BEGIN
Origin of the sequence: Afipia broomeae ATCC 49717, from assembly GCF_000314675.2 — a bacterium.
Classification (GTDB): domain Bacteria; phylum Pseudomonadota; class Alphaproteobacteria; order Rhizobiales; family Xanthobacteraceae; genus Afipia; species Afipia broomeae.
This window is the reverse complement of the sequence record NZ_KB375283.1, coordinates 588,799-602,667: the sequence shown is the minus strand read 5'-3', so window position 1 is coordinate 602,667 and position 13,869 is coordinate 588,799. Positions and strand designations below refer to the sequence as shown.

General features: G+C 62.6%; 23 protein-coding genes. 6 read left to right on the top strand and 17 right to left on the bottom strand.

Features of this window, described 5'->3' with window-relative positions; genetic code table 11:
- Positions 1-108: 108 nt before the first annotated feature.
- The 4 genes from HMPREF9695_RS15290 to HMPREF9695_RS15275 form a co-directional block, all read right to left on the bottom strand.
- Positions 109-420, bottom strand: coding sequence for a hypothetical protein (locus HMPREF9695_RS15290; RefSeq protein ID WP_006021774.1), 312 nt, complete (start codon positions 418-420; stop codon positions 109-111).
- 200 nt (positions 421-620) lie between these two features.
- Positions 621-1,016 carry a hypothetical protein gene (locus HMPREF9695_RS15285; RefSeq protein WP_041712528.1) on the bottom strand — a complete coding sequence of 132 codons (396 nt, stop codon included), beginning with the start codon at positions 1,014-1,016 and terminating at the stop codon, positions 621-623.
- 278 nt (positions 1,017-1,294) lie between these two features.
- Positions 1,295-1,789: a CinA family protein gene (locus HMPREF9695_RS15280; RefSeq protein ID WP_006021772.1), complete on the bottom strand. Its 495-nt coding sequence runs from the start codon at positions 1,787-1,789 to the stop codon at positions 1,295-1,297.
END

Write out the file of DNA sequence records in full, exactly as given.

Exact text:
Origin of the sequence: Afipia broomeae ATCC 49717, from assembly GCF_000314675.2 — a bacterium.
Classification (GTDB): domain Bacteria; phylum Pseudomonadota; class Alphaproteobacteria; order Rhizobiales; family Xanthobacteraceae; genus Afipia; species Afipia broomeae.
This window is the reverse complement of the sequence record NZ_KB375283.1, coordinates 588,799-602,667: the sequence shown is the minus strand read 5'-3', so window position 1 is coordinate 602,667 and position 13,869 is coordinate 588,799. Positions and strand designations below refer to the sequence as shown.

General features: G+C 62.6%; 23 protein-coding genes. 6 read left to right on the top strand and 17 right to left on the bottom strand.

Features of this window, described 5'->3' with window-relative positions; genetic code table 11:
- Positions 1-108: 108 nt before the first annotated feature.
- The 4 genes from HMPREF9695_RS15290 to HMPREF9695_RS15275 form a co-directional block, all read right to left on the bottom strand.
- Positions 109-420, bottom strand: coding sequence for a hypothetical protein (locus HMPREF9695_RS15290; RefSeq protein ID WP_006021774.1), 312 nt, complete (start codon positions 418-420; stop codon positions 109-111).
- 200 nt (positions 421-620) lie between these two features.
- Positions 621-1,016 carry a hypothetical protein gene (locus HMPREF9695_RS15285; RefSeq protein WP_041712528.1) on the bottom strand — a complete coding sequence of 132 codons (396 nt, stop codon included), beginning with the start codon at positions 1,014-1,016 and terminating at the stop codon, positions 621-623.
- 278 nt (positions 1,017-1,294) lie between these two features.
- Positions 1,295-1,789: a CinA family protein gene (locus HMPREF9695_RS15280; RefSeq protein ID WP_006021772.1), complete on the bottom strand. Its 495-nt coding sequence runs from the start codon at positions 1,787-1,789 to the stop codon at positions 1,295-1,297.